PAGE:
The infrastructure work was completed by eX², an Omaha, Nebraska-based company that specializes in smart city networks, intelligent transportation, critical infrastructure, and private network solutions and services. Chief Operating Officer Jay Jorgensen said, “We do biographic builds all across the country, and there was a unique sense of cooperation and collaboration here.”

Jorgensen credited the New Hampshire Electric Cooperative with providing valuable assistance in gaining access to the utility poles and supporting the broadband effort.

With the lines now in place, Hub66 will be building a network operations center in the Bristol Town Office to serve as a base of operations for internet service. The company will be sending out fliers with information on how property owners can tie into the fiber network. Hub66, based in Acton, Massachusetts, currently serves more than 2,500 residential and commercial locations.

“We’re really excited to be invited into the fabric of the town,” said Andrea Vient, chief executive officer for Hub66. “We’re looking forward to working with the residents and the businesses to get them connected, and really discover what we can do together.”

Coates credited Sen. Hassan with making broadband a national priority and helping the town obtain the support it needed to get the project done. During her remarks, Hassan used the opportunity to promote Congress’ infrastructure bill that is providing additional money for broadband expansion.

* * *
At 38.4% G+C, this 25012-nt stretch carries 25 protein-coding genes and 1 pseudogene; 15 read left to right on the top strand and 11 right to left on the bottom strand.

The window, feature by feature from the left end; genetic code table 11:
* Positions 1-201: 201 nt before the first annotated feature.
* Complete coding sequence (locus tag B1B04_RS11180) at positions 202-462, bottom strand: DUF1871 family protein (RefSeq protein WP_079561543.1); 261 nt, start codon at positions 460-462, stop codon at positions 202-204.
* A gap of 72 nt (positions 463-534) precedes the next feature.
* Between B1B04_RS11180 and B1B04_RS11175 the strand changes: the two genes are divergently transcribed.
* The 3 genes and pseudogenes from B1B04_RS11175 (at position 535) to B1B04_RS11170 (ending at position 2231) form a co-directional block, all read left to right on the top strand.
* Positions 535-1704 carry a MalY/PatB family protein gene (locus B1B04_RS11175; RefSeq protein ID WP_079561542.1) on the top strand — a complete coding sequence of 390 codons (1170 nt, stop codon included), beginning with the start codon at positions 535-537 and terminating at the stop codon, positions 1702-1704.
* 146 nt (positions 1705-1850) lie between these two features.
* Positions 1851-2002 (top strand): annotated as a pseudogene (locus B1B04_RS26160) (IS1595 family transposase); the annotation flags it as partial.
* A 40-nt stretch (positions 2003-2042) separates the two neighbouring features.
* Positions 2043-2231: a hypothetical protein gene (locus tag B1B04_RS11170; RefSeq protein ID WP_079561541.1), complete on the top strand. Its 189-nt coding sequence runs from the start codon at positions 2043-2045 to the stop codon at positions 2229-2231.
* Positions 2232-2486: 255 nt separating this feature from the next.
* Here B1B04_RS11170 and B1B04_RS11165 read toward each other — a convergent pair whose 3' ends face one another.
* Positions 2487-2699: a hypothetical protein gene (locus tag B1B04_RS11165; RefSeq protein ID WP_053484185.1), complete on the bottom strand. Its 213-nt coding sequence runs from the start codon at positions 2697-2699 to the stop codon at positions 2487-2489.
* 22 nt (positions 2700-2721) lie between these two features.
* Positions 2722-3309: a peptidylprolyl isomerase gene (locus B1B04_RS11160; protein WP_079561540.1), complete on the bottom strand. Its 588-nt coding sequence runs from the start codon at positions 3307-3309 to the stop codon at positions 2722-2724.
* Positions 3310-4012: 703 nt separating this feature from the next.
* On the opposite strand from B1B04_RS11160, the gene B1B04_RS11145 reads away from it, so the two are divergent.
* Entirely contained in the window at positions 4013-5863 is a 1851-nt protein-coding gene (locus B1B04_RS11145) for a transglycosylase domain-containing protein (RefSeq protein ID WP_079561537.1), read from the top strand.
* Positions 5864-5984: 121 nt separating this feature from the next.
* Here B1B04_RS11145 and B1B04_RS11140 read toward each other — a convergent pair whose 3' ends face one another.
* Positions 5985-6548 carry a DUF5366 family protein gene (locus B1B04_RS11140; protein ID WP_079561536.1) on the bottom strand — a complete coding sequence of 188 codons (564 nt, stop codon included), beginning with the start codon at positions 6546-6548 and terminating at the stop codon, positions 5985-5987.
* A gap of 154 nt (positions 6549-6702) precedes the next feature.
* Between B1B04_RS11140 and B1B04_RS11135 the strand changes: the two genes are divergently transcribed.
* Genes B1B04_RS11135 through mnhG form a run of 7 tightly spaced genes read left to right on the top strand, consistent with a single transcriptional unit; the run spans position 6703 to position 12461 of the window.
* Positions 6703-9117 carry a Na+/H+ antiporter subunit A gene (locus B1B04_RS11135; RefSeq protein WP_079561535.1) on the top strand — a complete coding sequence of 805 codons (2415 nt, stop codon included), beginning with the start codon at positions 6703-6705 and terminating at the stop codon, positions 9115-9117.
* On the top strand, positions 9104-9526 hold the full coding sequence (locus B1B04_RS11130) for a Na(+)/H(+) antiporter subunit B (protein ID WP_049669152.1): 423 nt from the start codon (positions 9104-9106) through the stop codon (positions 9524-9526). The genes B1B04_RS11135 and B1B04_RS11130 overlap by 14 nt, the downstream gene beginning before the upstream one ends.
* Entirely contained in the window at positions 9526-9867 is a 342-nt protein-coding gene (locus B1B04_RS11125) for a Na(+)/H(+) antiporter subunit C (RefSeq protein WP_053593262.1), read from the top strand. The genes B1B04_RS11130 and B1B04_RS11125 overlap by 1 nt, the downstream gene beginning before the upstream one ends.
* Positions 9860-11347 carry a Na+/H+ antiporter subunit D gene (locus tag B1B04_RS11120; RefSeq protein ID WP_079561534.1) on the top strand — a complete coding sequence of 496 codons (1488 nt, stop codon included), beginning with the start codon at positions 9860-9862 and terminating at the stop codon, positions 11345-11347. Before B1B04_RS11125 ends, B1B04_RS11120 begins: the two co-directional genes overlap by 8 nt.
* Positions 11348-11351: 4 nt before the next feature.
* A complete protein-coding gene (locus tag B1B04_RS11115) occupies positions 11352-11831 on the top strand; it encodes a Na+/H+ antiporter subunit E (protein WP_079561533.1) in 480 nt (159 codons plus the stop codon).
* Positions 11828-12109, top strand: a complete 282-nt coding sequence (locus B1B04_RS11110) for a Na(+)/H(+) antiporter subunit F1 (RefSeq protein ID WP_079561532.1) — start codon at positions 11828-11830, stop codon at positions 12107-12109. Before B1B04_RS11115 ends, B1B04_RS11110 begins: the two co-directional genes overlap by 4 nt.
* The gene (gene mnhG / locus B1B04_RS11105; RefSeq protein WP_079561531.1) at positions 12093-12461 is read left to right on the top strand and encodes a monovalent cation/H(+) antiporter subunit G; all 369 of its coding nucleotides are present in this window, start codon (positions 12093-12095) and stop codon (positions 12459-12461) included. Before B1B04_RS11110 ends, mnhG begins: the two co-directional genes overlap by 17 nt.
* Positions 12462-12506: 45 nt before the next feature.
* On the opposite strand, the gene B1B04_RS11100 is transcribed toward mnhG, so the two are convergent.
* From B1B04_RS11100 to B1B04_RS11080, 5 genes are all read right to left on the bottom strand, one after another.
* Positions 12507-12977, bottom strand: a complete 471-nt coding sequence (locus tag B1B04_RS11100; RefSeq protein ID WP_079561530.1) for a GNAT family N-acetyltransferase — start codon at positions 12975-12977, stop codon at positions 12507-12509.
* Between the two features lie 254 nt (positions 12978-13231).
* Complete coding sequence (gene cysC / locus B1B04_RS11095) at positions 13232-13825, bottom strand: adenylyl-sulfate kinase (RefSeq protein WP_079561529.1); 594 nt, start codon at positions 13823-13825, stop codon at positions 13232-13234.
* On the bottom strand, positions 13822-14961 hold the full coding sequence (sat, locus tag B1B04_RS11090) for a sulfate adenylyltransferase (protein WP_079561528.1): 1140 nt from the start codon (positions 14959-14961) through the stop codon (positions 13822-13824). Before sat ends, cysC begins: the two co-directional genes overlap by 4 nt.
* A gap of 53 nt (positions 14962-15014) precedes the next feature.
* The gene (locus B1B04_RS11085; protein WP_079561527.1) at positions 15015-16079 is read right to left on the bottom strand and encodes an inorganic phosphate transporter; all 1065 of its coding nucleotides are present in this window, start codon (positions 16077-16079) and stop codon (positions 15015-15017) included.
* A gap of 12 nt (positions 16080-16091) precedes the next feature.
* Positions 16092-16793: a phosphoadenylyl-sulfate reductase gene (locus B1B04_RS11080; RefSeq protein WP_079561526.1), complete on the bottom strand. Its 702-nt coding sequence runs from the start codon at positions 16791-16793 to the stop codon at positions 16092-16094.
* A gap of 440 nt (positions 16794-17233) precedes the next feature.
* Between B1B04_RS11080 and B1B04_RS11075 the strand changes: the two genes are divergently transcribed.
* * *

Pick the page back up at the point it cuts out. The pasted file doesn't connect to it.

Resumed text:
Representatives from Sen. Jeanne Shaheen and reps. Annie Kuster and Chris Pappas also spoke of the importance of Bristol’s effort. Jared Chicoine, commissioner of New Hampshire’s new Department of Energy, appeared on behalf of Gov. Chris Sununu.

Chicoine said the lack of adequate access to broadband is one of the most important challenges the state faces, and under the former Office of Strategic Initiatives, he worked with the Department of Education and the Public Utilities Commission to assist towns and service providers to implement the Connecting New Hampshire program.

“The tight deadlines in the federal CARES Act, which funded this program, posed a challenge for many broadband projects,” Chicoine said, “but together with Nik and his team, we were able to assist. … Bristol is an outstanding example of a town putting in the time and effort to help their citizens take advantage of this opportunity.”

Hub66 will be offering fiber-to-the-home internet service to the roughly 400 homes located on the phase one route, and over the next five years, will provide the fiber and wireless internet to the whole community.

The town also announced that the program will be expanded to other towns in Grafton County. The town of Hebron has awarded a grant to Bristol Broadband Now to create the next leg of the high-speed corridor, currently running north to Plymouth, by bringing it south along Route 3-A, back to Bristol.

Coates is serving as chair of the Grafton County Broadband Committee that is planning to build the network to every town hall in Grafton County through a $26.2 million infrastructure investment.

T.P. Caldwell is a writer, editor, photographer, and videographer who formed and serves as project manager of the Liberty Independent Media Project. Contact him at liberty18@me.com.

(1) comment

Doug P.

Y'know....it always seems like it takes a Thomas P. Caldwell story to describe clearly and precisely what's going on around here.